A Guide Toward Multi-scale and Quantitative Branching Analysis in the Mammary Gland

Methods Mol Biol. 2023:2608:183-205. doi: 10.1007/978-1-0716-2887-4_12.


The mammary gland consists of a bilayered epithelial structure with an extensively branched morphology. The majority of this epithelial tree is laid down during puberty, during which actively proliferating terminal end buds repeatedly elongate and bifurcate to form the basic structure of the ductal tree. Mammary ducts consist of a basal and luminal cell layer with a multitude of identified sub-lineages within both layers. The understanding of how these different cell lineages are cooperatively driving branching morphogenesis is a problem of crossing multiple scales, as this requires information on the macroscopic branched structure of the gland, as well as data on single-cell dynamics driving the morphogenic program. Here we describe a method to combine genetic lineage tracing with whole-gland branching analysis. Quantitative data on the global organ structure can be used to derive a model for mammary gland branching morphogenesis and provide a backbone on which the dynamics of individual cell lineages can be simulated and compared to lineage-tracing approaches. Eventually, these quantitative models and experiments allow to understand the couplings between the macroscopic shape of the mammary gland and the underlying single-cell dynamics driving branching morphogenesis.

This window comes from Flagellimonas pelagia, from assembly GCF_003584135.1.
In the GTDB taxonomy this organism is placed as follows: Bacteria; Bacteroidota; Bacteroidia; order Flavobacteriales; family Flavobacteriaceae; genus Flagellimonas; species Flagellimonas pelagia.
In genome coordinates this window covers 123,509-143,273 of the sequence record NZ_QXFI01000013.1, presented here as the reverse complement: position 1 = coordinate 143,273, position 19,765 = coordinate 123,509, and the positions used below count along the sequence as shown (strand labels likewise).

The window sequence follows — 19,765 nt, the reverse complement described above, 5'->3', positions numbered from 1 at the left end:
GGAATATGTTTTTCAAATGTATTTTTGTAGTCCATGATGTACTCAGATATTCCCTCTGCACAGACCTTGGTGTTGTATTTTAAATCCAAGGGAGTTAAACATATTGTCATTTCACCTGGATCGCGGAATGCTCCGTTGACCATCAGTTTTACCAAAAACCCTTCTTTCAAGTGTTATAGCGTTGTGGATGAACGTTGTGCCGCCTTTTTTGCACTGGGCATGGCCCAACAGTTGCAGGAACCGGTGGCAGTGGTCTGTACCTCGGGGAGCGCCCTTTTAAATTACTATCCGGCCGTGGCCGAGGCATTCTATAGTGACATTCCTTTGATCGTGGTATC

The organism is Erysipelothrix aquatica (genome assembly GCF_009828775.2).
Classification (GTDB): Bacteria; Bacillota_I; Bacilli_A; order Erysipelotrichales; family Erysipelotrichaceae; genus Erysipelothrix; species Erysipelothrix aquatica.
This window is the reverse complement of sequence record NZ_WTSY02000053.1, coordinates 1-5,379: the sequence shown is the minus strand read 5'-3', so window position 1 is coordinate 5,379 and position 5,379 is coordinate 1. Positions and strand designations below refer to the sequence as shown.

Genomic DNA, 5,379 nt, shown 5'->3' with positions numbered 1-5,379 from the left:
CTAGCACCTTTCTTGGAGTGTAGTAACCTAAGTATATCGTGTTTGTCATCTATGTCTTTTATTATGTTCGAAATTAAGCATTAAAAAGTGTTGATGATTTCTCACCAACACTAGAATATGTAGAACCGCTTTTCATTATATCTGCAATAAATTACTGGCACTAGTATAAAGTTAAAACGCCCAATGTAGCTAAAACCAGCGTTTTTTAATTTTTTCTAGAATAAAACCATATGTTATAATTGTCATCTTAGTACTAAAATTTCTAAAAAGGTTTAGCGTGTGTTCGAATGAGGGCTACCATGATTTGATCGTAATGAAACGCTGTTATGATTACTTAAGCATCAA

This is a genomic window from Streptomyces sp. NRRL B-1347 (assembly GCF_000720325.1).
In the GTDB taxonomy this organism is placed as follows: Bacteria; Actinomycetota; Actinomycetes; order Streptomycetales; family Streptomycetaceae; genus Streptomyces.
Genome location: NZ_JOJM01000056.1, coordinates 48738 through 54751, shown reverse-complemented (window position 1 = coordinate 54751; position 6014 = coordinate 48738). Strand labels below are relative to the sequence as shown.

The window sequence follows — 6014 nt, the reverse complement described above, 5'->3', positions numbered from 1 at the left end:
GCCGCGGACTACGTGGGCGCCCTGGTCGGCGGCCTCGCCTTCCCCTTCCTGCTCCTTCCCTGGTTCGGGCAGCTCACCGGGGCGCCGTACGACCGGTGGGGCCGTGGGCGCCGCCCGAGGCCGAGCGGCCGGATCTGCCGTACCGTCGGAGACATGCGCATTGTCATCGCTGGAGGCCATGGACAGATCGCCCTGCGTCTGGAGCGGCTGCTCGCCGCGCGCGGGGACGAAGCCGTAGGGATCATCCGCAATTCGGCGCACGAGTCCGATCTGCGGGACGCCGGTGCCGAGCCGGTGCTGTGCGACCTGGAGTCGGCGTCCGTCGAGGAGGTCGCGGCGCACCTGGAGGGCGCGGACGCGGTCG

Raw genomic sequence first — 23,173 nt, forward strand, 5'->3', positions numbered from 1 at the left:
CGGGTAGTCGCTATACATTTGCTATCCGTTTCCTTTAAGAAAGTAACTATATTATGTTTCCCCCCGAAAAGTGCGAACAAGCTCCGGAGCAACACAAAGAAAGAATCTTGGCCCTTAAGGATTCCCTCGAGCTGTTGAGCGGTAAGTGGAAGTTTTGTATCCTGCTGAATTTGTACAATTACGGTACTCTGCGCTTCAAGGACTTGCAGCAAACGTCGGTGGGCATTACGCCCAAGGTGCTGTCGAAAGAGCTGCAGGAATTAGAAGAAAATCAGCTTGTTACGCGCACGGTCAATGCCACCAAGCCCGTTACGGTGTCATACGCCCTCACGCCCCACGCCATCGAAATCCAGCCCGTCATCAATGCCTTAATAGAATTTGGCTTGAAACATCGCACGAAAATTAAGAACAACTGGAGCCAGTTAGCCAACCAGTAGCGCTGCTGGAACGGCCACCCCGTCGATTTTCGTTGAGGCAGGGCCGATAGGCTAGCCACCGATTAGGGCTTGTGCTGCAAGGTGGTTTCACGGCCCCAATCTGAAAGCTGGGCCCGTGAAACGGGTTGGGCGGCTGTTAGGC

Keywords: Biophysical modeling; Branching morphogenesis; Clonal lineage tracing; Mammary gland; Stem cell fate choices; Whole-mount imaging.

MeSH terms

  • Animals
  • Cell Lineage
  • Epithelial Cells*
  • Mammary Glands, Animal*
  • Morphogenesis / genetics